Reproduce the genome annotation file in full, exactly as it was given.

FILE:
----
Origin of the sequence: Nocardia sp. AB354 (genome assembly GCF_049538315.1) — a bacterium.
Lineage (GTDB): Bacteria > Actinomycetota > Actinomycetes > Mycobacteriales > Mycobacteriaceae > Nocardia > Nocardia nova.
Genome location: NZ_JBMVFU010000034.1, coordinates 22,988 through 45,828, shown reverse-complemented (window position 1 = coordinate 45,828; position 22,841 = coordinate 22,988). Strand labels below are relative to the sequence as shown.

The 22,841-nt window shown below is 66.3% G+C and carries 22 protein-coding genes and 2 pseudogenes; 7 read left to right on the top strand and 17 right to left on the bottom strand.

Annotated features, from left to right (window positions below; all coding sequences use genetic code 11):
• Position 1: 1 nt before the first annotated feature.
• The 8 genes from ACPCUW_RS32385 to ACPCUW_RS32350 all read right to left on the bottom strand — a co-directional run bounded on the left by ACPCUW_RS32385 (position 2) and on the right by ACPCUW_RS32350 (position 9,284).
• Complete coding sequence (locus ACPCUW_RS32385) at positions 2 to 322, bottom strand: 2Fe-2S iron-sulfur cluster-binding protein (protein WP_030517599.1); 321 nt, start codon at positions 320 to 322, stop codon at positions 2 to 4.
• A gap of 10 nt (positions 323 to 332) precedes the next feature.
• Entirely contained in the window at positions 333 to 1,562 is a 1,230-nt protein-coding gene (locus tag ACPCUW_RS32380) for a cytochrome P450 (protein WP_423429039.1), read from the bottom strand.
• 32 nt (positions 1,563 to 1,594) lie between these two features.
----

Origin of the sequence: Nocardia sp. AB354 (genome assembly GCF_049538315.1) — a bacterium.
Lineage (GTDB): Bacteria > Actinomycetota > Actinomycetes > Mycobacteriales > Mycobacteriaceae > Nocardia > Nocardia nova.
Genome location: NZ_JBMVFU010000034.1, coordinates 22,988 through 45,828, shown reverse-complemented (window position 1 = coordinate 45,828; position 22,841 = coordinate 22,988). Strand labels below are relative to the sequence as shown.

The 22,841-nt window shown below is 66.3% G+C and carries 22 protein-coding genes and 2 pseudogenes; 7 read left to right on the top strand and 17 right to left on the bottom strand.

Annotated features, from left to right (window positions below; all coding sequences use genetic code 11):
• Position 1: 1 nt before the first annotated feature.
• The 8 genes from ACPCUW_RS32385 to ACPCUW_RS32350 all read right to left on the bottom strand — a co-directional run bounded on the left by ACPCUW_RS32385 (position 2) and on the right by ACPCUW_RS32350 (position 9,284).
• Complete coding sequence (locus ACPCUW_RS32385) at positions 2 to 322, bottom strand: 2Fe-2S iron-sulfur cluster-binding protein (protein WP_030517599.1); 321 nt, start codon at positions 320 to 322, stop codon at positions 2 to 4.
• A gap of 10 nt (positions 323 to 332) precedes the next feature.
• Entirely contained in the window at positions 333 to 1,562 is a 1,230-nt protein-coding gene (locus tag ACPCUW_RS32380) for a cytochrome P450 (protein WP_423429039.1), read from the bottom strand.
• 32 nt (positions 1,563 to 1,594) lie between these two features.